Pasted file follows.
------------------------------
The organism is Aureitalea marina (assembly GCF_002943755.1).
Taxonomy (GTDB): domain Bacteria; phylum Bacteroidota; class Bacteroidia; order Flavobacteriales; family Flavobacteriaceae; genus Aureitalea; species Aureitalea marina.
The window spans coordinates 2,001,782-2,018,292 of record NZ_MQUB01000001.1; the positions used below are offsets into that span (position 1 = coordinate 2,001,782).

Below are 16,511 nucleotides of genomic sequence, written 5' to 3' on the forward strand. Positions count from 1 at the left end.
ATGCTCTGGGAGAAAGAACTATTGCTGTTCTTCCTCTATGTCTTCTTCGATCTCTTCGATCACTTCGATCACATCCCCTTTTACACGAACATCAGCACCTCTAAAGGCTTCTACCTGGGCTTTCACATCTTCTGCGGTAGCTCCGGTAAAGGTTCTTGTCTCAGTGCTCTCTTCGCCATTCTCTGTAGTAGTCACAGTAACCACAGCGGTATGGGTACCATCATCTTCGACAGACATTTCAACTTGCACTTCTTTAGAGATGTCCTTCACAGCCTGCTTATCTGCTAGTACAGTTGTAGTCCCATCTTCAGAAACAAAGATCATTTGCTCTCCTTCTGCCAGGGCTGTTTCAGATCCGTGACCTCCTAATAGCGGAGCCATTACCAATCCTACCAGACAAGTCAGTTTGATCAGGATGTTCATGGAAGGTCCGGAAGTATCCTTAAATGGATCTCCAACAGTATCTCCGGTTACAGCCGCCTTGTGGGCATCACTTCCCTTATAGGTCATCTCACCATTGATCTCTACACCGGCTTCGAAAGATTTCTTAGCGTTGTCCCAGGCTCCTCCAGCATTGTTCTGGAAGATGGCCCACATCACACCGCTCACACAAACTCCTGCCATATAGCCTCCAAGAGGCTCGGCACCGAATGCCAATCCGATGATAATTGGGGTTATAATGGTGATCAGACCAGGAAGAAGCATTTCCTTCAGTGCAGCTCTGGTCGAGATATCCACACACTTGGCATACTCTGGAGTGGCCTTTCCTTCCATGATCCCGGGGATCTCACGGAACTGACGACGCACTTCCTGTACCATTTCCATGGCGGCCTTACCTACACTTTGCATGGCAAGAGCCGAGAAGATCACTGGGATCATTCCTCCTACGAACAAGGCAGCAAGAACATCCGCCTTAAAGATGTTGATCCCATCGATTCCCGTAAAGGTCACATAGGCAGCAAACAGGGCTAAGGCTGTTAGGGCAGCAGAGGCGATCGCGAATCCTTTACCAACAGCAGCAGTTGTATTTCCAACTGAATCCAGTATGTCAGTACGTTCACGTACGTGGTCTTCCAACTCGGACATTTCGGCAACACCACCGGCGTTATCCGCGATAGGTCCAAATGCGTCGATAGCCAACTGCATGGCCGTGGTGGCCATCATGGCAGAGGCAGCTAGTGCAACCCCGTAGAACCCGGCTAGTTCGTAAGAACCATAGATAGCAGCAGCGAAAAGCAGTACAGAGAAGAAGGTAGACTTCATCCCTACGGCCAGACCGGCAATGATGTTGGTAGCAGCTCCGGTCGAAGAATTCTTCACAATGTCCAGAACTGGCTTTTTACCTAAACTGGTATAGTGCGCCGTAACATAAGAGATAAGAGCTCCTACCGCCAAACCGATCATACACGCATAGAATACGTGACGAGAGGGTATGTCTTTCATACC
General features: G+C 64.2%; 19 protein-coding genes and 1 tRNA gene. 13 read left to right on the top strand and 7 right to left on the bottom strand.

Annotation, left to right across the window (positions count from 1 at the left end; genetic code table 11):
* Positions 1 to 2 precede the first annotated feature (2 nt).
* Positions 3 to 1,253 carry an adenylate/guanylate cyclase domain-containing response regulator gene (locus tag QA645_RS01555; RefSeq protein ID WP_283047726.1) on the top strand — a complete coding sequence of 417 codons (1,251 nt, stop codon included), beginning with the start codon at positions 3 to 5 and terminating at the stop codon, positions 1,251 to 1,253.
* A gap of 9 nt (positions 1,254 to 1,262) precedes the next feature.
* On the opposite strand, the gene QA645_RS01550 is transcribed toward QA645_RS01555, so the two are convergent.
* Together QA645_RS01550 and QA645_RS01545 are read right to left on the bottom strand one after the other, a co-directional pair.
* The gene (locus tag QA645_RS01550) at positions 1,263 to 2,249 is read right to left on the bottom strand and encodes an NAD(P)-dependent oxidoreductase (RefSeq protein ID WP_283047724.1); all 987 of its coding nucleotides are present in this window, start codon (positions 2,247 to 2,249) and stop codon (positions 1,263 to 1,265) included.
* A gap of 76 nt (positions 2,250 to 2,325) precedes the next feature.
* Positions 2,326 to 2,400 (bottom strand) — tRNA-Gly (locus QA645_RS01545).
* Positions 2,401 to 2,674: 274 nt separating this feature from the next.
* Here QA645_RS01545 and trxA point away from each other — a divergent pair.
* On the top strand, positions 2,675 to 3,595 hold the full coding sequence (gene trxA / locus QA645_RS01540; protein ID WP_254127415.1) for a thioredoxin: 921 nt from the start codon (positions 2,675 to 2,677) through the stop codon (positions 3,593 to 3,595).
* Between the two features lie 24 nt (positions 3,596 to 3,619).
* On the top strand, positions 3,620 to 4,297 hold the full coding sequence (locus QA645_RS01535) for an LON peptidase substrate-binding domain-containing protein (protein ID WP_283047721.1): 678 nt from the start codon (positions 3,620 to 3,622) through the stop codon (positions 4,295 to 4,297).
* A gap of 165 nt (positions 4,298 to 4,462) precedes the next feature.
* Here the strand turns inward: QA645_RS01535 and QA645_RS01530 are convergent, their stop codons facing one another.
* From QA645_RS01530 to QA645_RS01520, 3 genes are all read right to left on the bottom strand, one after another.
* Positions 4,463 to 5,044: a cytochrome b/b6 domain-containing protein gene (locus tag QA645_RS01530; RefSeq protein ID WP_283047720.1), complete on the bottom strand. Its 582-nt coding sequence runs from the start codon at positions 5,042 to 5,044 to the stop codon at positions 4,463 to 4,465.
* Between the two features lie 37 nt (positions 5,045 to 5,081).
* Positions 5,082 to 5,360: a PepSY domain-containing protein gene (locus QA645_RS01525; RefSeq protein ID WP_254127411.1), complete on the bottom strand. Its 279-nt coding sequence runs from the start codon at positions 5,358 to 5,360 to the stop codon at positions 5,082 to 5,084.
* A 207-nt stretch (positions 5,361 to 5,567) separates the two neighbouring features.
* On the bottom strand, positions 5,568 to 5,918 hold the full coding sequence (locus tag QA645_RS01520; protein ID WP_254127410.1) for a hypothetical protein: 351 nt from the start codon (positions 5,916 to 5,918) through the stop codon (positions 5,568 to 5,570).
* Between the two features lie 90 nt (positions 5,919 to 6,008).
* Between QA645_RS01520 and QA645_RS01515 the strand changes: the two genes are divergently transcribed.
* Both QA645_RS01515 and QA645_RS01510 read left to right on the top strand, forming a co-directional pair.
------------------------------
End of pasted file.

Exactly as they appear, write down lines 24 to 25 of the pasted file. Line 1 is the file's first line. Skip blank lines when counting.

* Positions 4,463 to 5,044: a cytochrome b/b6 domain-containing protein gene (locus tag QA645_RS01530; RefSeq protein ID WP_283047720.1), complete on the bottom strand. Its 582-nt coding sequence runs from the start codon at positions 5,042 to 5,044 to the stop codon at positions 4,463 to 4,465.
* Between the two features lie 37 nt (positions 5,045 to 5,081).